I have spent a lot of time with this word in its literal sense: the second stage of breaking soil after plowing it. Farmers turn to the disc harrow to break the large furrows created by a plow into smaller clods, closer to accepting seed.
What harrowing a field, for me at least, is a relaxing activity, in the term’s metaphorical sense it’s not so pleasant. And we live in harrowing times: a global pandemic, a contested election, an angry population.
The OED gives this sense of the term only brief mention. I’m surprised that the latest instance of the term in the sense of “That harrows or lacerates the feelings; acutely distressing or painful” dates from 1895. That’s precisely the power of this term: as the tractor’s harrow lacerates already torn soil, crushing and breaking it, so can the times harrow us.
We occasionally, in religious texts, run into this idea, from a different definition at the OED:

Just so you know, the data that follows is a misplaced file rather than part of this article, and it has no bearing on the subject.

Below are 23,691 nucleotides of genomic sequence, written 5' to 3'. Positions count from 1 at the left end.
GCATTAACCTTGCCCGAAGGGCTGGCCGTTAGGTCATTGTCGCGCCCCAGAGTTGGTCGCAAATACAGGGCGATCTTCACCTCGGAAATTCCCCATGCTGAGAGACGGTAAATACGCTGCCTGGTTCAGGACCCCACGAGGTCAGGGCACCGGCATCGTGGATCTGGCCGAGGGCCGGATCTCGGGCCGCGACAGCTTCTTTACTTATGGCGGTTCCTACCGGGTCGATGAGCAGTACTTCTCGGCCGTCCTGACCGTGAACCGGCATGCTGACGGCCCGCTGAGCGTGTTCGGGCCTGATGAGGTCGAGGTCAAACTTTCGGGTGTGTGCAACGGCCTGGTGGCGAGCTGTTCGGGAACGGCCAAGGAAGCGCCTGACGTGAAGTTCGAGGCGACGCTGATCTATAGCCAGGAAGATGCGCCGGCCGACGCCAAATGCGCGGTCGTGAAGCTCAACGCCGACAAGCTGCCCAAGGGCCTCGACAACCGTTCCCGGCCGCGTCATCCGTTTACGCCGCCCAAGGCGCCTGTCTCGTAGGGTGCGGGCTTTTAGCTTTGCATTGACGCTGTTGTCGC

“The harrowing of hell was the triumphant expedition of Christ after his crucifixion, when he brought away the souls of the righteous who had..been held captive in hell since the beginning of the world.”
Without getting spiritual here, it’s a strange, rather antique sense of the term. I suppose it implies a sifting, just as physical harrowing removes roots and turns up what we want: the good soil, while burying weeds.
John Deere 2155 in the midst of harrowing a plowed field. Photo and tillage by author.